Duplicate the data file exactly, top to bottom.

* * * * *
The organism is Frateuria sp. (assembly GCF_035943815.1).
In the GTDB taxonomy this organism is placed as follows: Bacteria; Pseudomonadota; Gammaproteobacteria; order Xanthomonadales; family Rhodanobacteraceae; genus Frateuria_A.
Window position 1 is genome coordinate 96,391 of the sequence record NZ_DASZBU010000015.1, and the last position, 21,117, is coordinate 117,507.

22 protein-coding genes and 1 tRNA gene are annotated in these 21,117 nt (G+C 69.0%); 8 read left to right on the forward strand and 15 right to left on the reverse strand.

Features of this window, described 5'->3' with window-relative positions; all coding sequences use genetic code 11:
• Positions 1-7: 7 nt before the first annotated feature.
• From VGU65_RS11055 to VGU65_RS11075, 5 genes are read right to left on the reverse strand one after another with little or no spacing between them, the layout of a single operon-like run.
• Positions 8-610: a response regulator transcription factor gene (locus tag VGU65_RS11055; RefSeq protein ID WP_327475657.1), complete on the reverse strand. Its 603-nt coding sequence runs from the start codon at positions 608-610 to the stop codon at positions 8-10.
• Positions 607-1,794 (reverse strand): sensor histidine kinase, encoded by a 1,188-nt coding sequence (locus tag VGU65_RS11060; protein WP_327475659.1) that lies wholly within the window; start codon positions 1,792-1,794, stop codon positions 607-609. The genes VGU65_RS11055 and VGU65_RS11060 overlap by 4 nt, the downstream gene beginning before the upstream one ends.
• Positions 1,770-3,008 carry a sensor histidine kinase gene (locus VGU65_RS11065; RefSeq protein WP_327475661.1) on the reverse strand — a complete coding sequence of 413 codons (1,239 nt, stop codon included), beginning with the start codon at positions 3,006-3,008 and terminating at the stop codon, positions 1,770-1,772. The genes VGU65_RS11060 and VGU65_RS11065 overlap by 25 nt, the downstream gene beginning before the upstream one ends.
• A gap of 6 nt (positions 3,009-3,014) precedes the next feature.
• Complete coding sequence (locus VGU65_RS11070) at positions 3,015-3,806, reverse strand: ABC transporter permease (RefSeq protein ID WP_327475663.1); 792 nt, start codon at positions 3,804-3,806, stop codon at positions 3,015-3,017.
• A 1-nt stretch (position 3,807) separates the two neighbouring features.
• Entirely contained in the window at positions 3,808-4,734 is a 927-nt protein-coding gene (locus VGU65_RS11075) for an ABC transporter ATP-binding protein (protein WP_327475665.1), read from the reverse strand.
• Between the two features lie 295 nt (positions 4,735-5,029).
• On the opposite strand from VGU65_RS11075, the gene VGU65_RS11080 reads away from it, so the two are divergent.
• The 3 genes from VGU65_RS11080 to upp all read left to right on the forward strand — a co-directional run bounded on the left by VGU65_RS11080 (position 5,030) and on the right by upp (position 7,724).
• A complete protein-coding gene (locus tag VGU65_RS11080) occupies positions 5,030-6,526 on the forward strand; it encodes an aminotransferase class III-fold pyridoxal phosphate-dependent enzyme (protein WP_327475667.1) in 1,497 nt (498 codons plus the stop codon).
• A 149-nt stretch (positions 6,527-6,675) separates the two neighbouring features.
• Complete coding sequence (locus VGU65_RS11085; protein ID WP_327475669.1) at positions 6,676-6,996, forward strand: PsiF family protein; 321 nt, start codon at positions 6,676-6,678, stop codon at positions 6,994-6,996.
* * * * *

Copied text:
The organism is Frateuria sp. (assembly GCF_035943815.1).
In the GTDB taxonomy this organism is placed as follows: Bacteria; Pseudomonadota; Gammaproteobacteria; order Xanthomonadales; family Rhodanobacteraceae; genus Frateuria_A.
Window position 1 is genome coordinate 96,391 of the sequence record NZ_DASZBU010000015.1, and the last position, 21,117, is coordinate 117,507.

22 protein-coding genes and 1 tRNA gene are annotated in these 21,117 nt (G+C 69.0%); 8 read left to right on the forward strand and 15 right to left on the reverse strand.

Features of this window, described 5'->3' with window-relative positions; all coding sequences use genetic code 11:
• Positions 1-7: 7 nt before the first annotated feature.
• From VGU65_RS11055 to VGU65_RS11075, 5 genes are read right to left on the reverse strand one after another with little or no spacing between them, the layout of a single operon-like run.
• Positions 8-610: a response regulator transcription factor gene (locus tag VGU65_RS11055; RefSeq protein ID WP_327475657.1), complete on the reverse strand. Its 603-nt coding sequence runs from the start codon at positions 608-610 to the stop codon at positions 8-10.
• Positions 607-1,794 (reverse strand): sensor histidine kinase, encoded by a 1,188-nt coding sequence (locus tag VGU65_RS11060; protein WP_327475659.1) that lies wholly within the window; start codon positions 1,792-1,794, stop codon positions 607-609. The genes VGU65_RS11055 and VGU65_RS11060 overlap by 4 nt, the downstream gene beginning before the upstream one ends.
• Positions 1,770-3,008 carry a sensor histidine kinase gene (locus VGU65_RS11065; RefSeq protein WP_327475661.1) on the reverse strand — a complete coding sequence of 413 codons (1,239 nt, stop codon included), beginning with the start codon at positions 3,006-3,008 and terminating at the stop codon, positions 1,770-1,772. The genes VGU65_RS11060 and VGU65_RS11065 overlap by 25 nt, the downstream gene beginning before the upstream one ends.
• A gap of 6 nt (positions 3,009-3,014) precedes the next feature.
• Complete coding sequence (locus VGU65_RS11070) at positions 3,015-3,806, reverse strand: ABC transporter permease (RefSeq protein ID WP_327475663.1); 792 nt, start codon at positions 3,804-3,806, stop codon at positions 3,015-3,017.
• A 1-nt stretch (position 3,807) separates the two neighbouring features.
• Entirely contained in the window at positions 3,808-4,734 is a 927-nt protein-coding gene (locus VGU65_RS11075) for an ABC transporter ATP-binding protein (protein WP_327475665.1), read from the reverse strand.
• Between the two features lie 295 nt (positions 4,735-5,029).
• On the opposite strand from VGU65_RS11075, the gene VGU65_RS11080 reads away from it, so the two are divergent.
• The 3 genes from VGU65_RS11080 to upp all read left to right on the forward strand — a co-directional run bounded on the left by VGU65_RS11080 (position 5,030) and on the right by upp (position 7,724).
• A complete protein-coding gene (locus tag VGU65_RS11080) occupies positions 5,030-6,526 on the forward strand; it encodes an aminotransferase class III-fold pyridoxal phosphate-dependent enzyme (protein WP_327475667.1) in 1,497 nt (498 codons plus the stop codon).
• A 149-nt stretch (positions 6,527-6,675) separates the two neighbouring features.
• Complete coding sequence (locus VGU65_RS11085; protein ID WP_327475669.1) at positions 6,676-6,996, forward strand: PsiF family protein; 321 nt, start codon at positions 6,676-6,678, stop codon at positions 6,994-6,996.